Blue Valentine, with Michelle Williams and Ryan Gosling, reviewed.

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Dec. 31 2010 1:30 PM

Blue Valentine

Not safe for first dates.

Still of Ryan Gosling and Michelle Williams in "Blue Valentine." Click image to expand.
Ryan Gosling and Michelle Williams in Blue Valentine

Within the first 15 minutes of Derek Cianfrance's wrenching romantic drama Blue Valentine (the Weinstein Co.), you know more about the intimate, day-to-day details of its characters' lives than you do by the end of most movies. Cindy and Dean (Michelle Williams and Ryan Gosling) are a married couple in their late 20s or early 30s. They live in rural Pennsylvania with a daughter of about 5 (Faith Wladyka). Cindy, an obstetrics nurse, loves her job and is good at it, but at home she's snappish, discontented, and perpetually overworked. Dean is a house painter, ambitionless but reasonably content in his work, a volatile husband and a goofy but besotted father. Cindy and Dean's marriage is in trouble—not because of an affair or abuse or addiction (though both drink more than they probably should), but just because of the passage of time and the thousand natural shocks that flesh is heir to. They don't laugh at each other's jokes; they don't respect each other's parenting decisions; they don't have sex.

Dana Stevens Dana Stevens

Dana Stevens is Slate's movie critic.

At the end of one particularly miserable day, Dean decides that what he and his wife need is a night in what Cindy ungraciously but accurately describes as a "cheesy sex motel." They leave their daughter with her grandfather (a dour John Doman) and check into the ironically named Future Room, a windowless dump wallpapered in reflective foil, where they spend a night drinking, dancing, and having epically bad marital relations. Intercut with these painfully naturalistic present-day scenes are flashbacks to a more hopeful time five or six years earlier, when the two first met, fell in love, and, after a series of split-second decisions that were either romantic or stupid or both, wound up at the altar.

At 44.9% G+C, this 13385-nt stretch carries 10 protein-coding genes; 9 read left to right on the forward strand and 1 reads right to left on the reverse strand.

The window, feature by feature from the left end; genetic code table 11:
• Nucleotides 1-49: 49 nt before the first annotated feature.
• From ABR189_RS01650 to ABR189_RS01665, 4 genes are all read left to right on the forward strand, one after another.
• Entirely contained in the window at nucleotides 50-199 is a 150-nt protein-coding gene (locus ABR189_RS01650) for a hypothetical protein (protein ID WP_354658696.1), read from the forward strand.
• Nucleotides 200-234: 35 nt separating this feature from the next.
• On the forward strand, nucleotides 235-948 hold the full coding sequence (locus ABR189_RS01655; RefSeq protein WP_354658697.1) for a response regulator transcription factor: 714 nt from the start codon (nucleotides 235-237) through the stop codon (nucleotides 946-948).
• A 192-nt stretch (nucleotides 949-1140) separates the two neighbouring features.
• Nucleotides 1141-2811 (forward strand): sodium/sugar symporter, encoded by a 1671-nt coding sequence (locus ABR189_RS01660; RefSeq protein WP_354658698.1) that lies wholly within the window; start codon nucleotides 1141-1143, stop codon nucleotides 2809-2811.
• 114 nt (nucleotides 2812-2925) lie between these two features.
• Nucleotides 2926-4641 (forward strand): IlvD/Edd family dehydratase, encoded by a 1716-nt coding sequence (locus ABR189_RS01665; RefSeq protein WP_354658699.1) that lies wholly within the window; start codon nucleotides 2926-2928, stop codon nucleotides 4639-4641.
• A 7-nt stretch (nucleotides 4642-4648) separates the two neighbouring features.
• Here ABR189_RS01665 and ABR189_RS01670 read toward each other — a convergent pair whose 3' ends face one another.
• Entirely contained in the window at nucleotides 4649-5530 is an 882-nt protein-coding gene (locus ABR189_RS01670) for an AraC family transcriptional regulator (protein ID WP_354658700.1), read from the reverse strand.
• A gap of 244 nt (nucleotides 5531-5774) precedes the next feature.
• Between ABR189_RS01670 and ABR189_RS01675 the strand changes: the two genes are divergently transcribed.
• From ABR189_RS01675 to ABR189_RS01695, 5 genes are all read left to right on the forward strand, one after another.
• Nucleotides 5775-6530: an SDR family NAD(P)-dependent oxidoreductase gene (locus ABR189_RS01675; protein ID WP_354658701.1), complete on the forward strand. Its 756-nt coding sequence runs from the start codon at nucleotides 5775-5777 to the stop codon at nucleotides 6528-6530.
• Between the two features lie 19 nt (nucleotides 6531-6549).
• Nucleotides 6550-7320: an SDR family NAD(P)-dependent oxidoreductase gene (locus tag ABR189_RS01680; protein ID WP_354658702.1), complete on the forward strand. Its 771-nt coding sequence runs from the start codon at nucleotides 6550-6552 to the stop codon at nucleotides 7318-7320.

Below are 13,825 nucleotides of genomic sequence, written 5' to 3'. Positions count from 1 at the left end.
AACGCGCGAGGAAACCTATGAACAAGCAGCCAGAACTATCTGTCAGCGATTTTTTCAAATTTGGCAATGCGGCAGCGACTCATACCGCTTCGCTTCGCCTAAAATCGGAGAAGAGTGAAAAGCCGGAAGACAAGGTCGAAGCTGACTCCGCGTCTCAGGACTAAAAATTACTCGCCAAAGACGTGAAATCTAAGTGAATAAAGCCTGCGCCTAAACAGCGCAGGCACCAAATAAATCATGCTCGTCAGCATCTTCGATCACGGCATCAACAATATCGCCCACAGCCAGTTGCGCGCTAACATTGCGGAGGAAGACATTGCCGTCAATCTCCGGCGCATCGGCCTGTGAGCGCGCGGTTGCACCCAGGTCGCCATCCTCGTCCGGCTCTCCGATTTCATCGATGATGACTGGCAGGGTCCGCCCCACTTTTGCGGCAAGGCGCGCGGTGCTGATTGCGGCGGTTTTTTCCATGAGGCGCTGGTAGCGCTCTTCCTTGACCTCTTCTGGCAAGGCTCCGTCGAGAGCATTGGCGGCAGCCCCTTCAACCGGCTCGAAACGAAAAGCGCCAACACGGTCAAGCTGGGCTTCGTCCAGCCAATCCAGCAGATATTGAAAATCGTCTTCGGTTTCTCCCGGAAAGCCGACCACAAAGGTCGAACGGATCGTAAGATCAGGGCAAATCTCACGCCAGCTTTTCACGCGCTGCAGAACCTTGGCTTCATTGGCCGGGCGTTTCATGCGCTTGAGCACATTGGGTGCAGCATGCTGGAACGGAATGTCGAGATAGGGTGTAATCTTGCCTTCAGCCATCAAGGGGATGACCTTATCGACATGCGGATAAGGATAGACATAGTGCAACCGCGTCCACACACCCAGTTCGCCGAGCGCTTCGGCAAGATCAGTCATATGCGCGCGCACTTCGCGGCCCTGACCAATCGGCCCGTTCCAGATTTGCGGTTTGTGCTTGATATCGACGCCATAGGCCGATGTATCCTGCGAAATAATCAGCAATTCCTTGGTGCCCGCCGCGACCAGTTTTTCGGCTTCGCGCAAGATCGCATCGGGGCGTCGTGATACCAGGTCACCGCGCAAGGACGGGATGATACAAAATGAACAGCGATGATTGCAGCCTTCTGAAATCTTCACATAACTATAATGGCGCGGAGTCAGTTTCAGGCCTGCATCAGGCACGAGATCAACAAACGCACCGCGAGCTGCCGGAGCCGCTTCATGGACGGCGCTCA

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Blue Valentine's ingenious temporal structure is one of the best things about it. The nested time frames complement and explicate one another without any obvious signposting; there are no legends at the bottom of the screen reading "six years earlier," no chunks of expository dialogue setting up the couple's circumstances. In fact, until you get used to the back-and-forth structure, it's hard to keep track of whether a scene takes place in the past or the present. But that's not a flaw; the viewer's sense of slippage between timeframes echoes the couple's experience of being doomed to repeat patterns established long ago.

From the beginning, the fault lines in this relationship are discernible: Cindy's rigidity and secretiveness, Dean's hypersensitivity and refusal to accept loss or change. Yet neither partner emerges as the villain; there's no abusive Ike Turner here, no abandoning mother a la Kramer vs. Kramer. Watching as these two well-meaning and decent people try, and fail, to stop treating each other horribly was one of the most painful experiences I've had at the movies this year. Dean and Cindy's climactic (and in part physical) confrontation at her workplace is as hard to sit through as the arm-sawing scene in 127 Hours.